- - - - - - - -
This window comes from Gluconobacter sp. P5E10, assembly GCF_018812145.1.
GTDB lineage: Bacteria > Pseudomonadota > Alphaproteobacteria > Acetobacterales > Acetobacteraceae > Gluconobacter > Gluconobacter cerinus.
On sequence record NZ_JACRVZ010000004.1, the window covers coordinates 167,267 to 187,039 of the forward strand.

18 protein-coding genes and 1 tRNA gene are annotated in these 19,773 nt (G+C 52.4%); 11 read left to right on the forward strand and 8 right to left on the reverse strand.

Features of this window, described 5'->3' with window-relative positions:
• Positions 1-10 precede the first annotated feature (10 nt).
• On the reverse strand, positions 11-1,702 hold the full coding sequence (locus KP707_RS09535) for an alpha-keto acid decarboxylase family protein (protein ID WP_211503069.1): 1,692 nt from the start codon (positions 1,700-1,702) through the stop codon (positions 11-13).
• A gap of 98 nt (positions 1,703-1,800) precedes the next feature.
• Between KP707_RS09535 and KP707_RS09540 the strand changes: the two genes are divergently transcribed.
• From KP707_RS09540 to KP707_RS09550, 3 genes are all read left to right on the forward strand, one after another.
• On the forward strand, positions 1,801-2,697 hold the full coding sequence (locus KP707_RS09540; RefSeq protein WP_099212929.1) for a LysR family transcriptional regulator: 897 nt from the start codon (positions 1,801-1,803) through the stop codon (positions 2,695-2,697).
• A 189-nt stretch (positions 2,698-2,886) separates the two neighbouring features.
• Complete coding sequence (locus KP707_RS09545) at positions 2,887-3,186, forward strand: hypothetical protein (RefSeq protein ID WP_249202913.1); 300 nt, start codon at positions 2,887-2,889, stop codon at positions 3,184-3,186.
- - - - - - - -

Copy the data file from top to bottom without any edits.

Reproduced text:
This window comes from Gluconobacter sp. P5E10, assembly GCF_018812145.1.
GTDB lineage: Bacteria > Pseudomonadota > Alphaproteobacteria > Acetobacterales > Acetobacteraceae > Gluconobacter > Gluconobacter cerinus.
On sequence record NZ_JACRVZ010000004.1, the window covers coordinates 167,267 to 187,039 of the forward strand.

18 protein-coding genes and 1 tRNA gene are annotated in these 19,773 nt (G+C 52.4%); 11 read left to right on the forward strand and 8 right to left on the reverse strand.

Features of this window, described 5'->3' with window-relative positions:
• Positions 1-10 precede the first annotated feature (10 nt).
• On the reverse strand, positions 11-1,702 hold the full coding sequence (locus KP707_RS09535) for an alpha-keto acid decarboxylase family protein (protein ID WP_211503069.1): 1,692 nt from the start codon (positions 1,700-1,702) through the stop codon (positions 11-13).
• A gap of 98 nt (positions 1,703-1,800) precedes the next feature.
• Between KP707_RS09535 and KP707_RS09540 the strand changes: the two genes are divergently transcribed.
• From KP707_RS09540 to KP707_RS09550, 3 genes are all read left to right on the forward strand, one after another.
• On the forward strand, positions 1,801-2,697 hold the full coding sequence (locus KP707_RS09540; RefSeq protein WP_099212929.1) for a LysR family transcriptional regulator: 897 nt from the start codon (positions 1,801-1,803) through the stop codon (positions 2,695-2,697).
• A 189-nt stretch (positions 2,698-2,886) separates the two neighbouring features.
• Complete coding sequence (locus KP707_RS09545) at positions 2,887-3,186, forward strand: hypothetical protein (RefSeq protein ID WP_249202913.1); 300 nt, start codon at positions 2,887-2,889, stop codon at positions 3,184-3,186.